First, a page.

Right now, a connection needs to be restored and a process of communication started. It won’t be easy, but it’s not complicated.


REALITY needs to be established.

For total transparency here, I don’t know anything about YOU. How old you are, what your capacities are…nothing. So I have to make some simple assumptions here.

  • You love your daughter.
  • You love your grandchildren.
  • You would like to BE of help, but there’s simply a limit to what that CAN be.
  • You are hurt that you have been punished for a lack of capacity you simply don’t have.
  • Your grand kids have also been punished, because their grandparents lack a capacity to meet their mothers expectation.

That’s reality, from what little I can ween from your question.

Hopefully you still communicate with your daughter in some fashion. Regardless, a conversation needs to be started.

If asking to talk to her won’t work, I’d suggest a specific kind apology as an ice-breaker, to get that conversation started. Something like, “[name of daughter], I’m wondering if we could talk…I’d like to apologize for angering you over watching [name of grand kids]. We love you, and we’d like to ask you something important, because we’re confused.”

This type of apology is used, because it’s more likely to be true than not. You don’t want your daughter to be angry, or to be the cause of anger, right? Now, your daughter chose to BE angry—but this isn’t the point. The apology is a tool.

NOTE: If possible, have this conversation face to face. Your daughter should see your expressions, feel your love, concern and confusion.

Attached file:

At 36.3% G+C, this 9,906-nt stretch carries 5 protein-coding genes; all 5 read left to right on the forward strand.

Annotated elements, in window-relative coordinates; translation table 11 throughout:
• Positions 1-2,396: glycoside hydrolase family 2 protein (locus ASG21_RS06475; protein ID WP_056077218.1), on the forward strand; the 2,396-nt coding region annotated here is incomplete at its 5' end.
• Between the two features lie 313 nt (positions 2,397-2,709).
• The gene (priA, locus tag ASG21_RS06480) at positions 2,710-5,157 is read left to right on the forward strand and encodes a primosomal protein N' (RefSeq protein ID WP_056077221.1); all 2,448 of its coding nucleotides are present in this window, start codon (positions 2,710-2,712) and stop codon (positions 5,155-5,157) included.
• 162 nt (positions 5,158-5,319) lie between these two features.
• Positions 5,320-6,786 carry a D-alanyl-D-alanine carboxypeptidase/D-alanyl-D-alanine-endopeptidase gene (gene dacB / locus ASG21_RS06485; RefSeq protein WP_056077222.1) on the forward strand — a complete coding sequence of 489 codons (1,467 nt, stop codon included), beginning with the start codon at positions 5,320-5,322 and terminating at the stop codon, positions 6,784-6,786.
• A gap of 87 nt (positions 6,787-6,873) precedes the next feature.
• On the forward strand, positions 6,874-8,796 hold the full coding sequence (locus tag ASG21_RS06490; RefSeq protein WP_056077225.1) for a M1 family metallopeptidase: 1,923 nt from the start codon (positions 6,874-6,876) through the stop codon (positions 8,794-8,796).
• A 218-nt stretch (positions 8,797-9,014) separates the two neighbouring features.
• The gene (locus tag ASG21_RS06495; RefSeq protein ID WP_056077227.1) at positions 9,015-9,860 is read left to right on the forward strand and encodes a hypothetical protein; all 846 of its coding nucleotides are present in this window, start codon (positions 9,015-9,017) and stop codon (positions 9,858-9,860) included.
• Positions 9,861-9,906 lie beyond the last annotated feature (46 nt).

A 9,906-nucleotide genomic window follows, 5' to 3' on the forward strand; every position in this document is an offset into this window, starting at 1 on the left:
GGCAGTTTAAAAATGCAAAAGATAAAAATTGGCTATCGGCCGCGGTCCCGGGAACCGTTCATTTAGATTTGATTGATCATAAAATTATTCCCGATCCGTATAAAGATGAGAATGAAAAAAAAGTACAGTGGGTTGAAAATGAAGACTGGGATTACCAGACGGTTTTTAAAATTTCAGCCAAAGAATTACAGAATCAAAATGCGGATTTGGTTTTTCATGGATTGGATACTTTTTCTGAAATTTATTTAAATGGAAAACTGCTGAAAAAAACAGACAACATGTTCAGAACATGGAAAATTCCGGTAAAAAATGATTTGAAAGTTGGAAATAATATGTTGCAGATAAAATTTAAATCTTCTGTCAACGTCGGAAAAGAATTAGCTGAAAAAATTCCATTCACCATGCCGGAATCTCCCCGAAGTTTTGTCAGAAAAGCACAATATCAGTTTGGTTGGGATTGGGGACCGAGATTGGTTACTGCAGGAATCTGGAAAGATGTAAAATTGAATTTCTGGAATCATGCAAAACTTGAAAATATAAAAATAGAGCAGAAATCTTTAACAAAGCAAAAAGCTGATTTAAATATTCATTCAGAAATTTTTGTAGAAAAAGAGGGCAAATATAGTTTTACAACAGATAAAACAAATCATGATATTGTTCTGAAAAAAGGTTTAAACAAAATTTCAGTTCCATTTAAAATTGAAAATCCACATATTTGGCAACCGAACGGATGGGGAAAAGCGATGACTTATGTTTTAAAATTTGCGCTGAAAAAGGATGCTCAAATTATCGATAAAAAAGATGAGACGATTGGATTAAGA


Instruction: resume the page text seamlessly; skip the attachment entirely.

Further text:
When you have the conversation, I’d ground the conversation by ask my own daughter, “Do you believe that your mother and I love you?” [yes]

[If no, you have a conversation to find out why and take care of a deeper struggle]

“Do you believe we want to support you in any way we can?” [yes]

[If no, you have a conversation to find out why and take care of a deeper struggle]

Your mother and I are trying understand, because we want to be of help (where we can), why did you assume we would watch [name of grand kids] five days a week?”

[This is where you can talk about your capacities, share your own feeling with your daughter, and seek a mutual understanding.]

…which leads up to:

“We just don’t understand why, when we expressed that watching the children that often was greater than our capacity to do so, you decided to punish both your mother and I, AND the kids for it?”

[Then wait.]

This is to open a conversation for you both. To look at things AS THEY ARE, and gain a better understanding of one another.


A great deal depends on the capacity of both of you, and on how you raised her. Parenting, even when done well—can come back and bite you in the butt, because of the filters our kids process with.

I’ve had this kind of conversation with some of my children, and I always lead it to the TRUTH that those are THEIR children and it’s THEIR responsibility, not mine, to care for them.

Yes, mom and dad are here to helpbut we’re NOT here to do it FOR them.

Hope this helps.


Are you having struggles like this with your adult children? Let me know in the comments below.